Classic Car Storage Made Simple: 

 Long Time Periods Over 6 Months

by Joe Selig on  December 07, 2019

Classic Car Storage

Classic cars are a complete jubilation to own.

Classic cars are a complete jubilation to own. They are exquisite glimpses from past engineering, a lot of fun to drive, and they give owners something to play about with and give the feeling a great reward.

Face it as wonderful as a classic car is, they’re not up to the reality of being a daily driver. Classic cars are usually used in moderation and as a result, sometimes they need to be stored for long periods of time. The problem, of course, is that leaving a car undisturbed for a few months in a row can cause all kinds of issues, as the car can mildew, mold and the internal components can rust, corrode, and become damaged. Therefore, it’s paramount to give your classic car the “TLC” that it is due, while it is in storage for long periods of time.

Storage Prep 

Clean and Detail 

That means inside and out because before storing your classic car for a long period, you need to properly clean it. Dirt left on the vehicle for long period of time will have a chance to stain, mildew, mold, and multiply.

I start with the interior of the vehicle. Detail and polish the upholstery along with all of the interior components. Vacuum the floors, seats and then clean windows.

Wash the outside of the vehicle attentively, and give it a superior waxing.

The better the car looks when it enters into storage, the better condition it will be in when it exits storage.

 Drain the fluids and oils. Fluids and oils that don’t get circulated for months can cause damage, as any contaminants in the fluids can be brutal to mechanical parts. 

Long term storage calls for, the draining the engine oil, brake fluid, transmission fluid, coolant, and gas.

This will help keep any amazing classic car healthy when in storage. However, if you’re storing your vehicle for less than six months, you can leave the gas in the tank but, be sure to add a can of gasoline stabilizer to the fuel tank.

  • Warning: It is best to drain the fluids when they are warm, as they will pick up the most of the contaminants that way. However, you must exercise extreme caution when draining hot fluids from your car and this can be a precarious procedure.

  • Tip: Always recycle your drained fluids through a hazardous waste removal service.

Lube up the fittings. To keep the joints of your classic car robust, add some lube to the suspension and steering fittings including the front wheel bearings.

 Remove, wash, and store your battery. Batteries will corrode when they’re attached to your vehicle, which causes harm to both the battery and the car. Isolator switches are great for short term storage and I think every classic car should have them but, I suggest removing the battery  for periods greater than 6 months.

To keep this from happening, pull out your battery before storing the car. Give your battery a good wash with cold water and baking soda, and then store it preferable on rack in a cool dry place, off the ground, and off of concrete.

Lock the clutch in position. If your classic car has a manual transmission, you’ll want to keep the clutch open to keep the clutch plates from sticking together.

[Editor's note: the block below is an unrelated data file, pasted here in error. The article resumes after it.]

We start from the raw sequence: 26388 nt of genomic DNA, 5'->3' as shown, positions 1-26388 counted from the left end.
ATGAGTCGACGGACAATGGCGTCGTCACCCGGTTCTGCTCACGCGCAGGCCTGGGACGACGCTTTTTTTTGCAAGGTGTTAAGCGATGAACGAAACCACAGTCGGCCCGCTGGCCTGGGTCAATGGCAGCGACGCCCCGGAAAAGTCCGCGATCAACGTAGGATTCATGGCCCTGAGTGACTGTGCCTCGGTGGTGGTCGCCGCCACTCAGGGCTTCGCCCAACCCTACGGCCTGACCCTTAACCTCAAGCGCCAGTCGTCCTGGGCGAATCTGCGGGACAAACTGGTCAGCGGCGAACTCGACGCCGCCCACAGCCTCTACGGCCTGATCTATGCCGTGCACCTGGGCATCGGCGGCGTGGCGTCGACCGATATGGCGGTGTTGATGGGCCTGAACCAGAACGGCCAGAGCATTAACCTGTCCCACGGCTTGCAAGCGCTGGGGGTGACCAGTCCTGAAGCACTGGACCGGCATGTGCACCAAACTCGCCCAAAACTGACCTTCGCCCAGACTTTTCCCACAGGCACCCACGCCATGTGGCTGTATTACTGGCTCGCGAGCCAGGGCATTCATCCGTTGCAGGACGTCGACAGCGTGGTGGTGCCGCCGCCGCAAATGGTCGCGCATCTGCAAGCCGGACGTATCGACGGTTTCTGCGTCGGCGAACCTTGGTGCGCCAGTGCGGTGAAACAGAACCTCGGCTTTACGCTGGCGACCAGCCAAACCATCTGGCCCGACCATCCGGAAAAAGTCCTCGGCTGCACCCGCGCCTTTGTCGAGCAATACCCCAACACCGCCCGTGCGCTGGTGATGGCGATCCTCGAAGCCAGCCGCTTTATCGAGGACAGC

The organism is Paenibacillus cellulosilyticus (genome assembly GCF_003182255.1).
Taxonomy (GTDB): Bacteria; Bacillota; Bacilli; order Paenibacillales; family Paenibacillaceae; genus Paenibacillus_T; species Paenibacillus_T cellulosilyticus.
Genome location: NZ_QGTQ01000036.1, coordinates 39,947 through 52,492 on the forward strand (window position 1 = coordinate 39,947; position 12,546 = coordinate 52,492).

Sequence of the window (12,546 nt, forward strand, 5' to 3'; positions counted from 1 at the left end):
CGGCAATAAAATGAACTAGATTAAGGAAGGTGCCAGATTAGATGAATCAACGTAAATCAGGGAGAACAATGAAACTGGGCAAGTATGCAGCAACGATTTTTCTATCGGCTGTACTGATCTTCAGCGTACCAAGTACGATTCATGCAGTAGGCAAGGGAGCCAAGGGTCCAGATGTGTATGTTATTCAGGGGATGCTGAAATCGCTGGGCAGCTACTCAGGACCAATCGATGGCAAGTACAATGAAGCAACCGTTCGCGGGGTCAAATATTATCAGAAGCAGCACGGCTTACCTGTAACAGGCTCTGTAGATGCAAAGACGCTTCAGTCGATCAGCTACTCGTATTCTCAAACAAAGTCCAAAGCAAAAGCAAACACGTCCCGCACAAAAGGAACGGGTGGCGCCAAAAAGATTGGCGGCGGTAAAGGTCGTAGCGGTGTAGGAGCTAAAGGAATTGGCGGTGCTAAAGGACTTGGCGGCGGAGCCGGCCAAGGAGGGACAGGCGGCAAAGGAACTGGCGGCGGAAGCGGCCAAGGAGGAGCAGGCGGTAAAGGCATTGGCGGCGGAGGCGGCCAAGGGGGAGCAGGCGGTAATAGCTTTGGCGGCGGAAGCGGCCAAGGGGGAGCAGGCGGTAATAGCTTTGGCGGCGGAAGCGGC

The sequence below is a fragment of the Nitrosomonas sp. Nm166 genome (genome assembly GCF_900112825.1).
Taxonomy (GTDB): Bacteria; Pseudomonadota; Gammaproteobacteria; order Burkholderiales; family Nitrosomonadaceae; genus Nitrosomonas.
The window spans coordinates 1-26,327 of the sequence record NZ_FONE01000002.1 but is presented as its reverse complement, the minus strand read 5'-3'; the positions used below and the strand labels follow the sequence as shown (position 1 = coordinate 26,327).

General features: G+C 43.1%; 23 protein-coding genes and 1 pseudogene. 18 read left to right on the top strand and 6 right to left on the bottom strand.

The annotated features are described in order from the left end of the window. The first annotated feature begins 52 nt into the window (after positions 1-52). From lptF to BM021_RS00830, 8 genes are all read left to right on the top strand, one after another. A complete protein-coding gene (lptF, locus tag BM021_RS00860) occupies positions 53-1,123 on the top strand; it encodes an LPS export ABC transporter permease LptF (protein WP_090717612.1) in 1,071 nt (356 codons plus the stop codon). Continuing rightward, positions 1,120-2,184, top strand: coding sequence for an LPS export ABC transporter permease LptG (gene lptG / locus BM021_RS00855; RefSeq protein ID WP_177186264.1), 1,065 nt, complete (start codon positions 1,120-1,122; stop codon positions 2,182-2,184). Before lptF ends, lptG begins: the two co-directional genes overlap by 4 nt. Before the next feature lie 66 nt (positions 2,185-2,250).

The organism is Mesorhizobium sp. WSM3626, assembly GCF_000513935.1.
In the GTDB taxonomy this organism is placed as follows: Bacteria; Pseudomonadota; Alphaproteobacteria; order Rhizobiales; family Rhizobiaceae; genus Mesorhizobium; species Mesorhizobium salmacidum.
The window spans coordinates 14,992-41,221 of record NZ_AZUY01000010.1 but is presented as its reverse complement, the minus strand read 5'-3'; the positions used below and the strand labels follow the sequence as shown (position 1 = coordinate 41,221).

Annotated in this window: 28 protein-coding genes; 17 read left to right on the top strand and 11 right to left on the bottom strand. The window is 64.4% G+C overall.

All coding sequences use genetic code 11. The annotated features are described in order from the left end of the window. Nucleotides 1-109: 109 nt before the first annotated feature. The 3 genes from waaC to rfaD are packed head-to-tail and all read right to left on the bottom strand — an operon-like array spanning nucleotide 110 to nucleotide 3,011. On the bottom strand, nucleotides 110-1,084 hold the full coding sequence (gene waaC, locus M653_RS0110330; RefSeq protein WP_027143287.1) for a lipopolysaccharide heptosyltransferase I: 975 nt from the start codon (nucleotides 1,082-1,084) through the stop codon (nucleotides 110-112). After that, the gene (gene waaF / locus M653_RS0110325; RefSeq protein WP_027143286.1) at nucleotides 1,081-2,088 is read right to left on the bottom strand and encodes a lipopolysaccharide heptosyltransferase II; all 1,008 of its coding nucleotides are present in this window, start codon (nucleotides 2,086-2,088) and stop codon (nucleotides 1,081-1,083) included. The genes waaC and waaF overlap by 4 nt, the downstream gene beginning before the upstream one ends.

Accomplish this by, depress the clutch pedal, and then use a block of wood to hold the clutch in the depressed position.

Keep it vibrant. If you’re storing your vehicle in a garage or other indoor facility, you can roll down the windows to keep mold and mildew from forming, and open a box a baking soda or a bag of rice in the interior to absorb any moisture.

  • Tip: Close off the exhaust pipe with a plastic cup or rag to eliminate any chances of an animal entering your vehicle.

 Cover it up. Before leaving your classic car in its storage spot, cover it up with a car cover.

Stay away from plastic and polyester car covers - they heat up the car and trap moisture, which leads to high humidity that will eventually damage your beautiful car. Instead, choose a cotton flannel cover, or any other cover that is designed for storing vintage cars.

  • Tip: Convertible, make sure to put the top up before storing it.

By using these tips, you’ll be able to keep your classic car in the best setting possible so, that it remains as magnificent for you whenever you bring it out of storage. If you need assistance draining any fluids or removing your battery, have Joe from Sparrow British Auto come to you and perform the service at a reasonable cost.

Of coarse you can avoid long term storage protocol by choosing the SBA Inside Storage and maintain plan for your classic car. Running and driving the car every 10 days is the best way to keep the car dependable, clean, safe, and fun to drive.

Selling & Buying

Everyone wants the best price to be the cheapest price. I only disclose the price that I feel is fair.

Read More

Consignment of Your Classic Car

Selling a car out right is a task that I have perfected over the years. I have several important points to cover when I take on a consignment. Price and time.

Read More

The difference between a classic car restoration and refurbishment.

Are you ready to start a car project like this TR4? This was acquired during a body off restoration. Everything you need to get this party started is here. $4000 in receipts for parts on the chassis. Rebuilt frame, brake, and suspension is better than new. Powder coated and ready to go.

Read More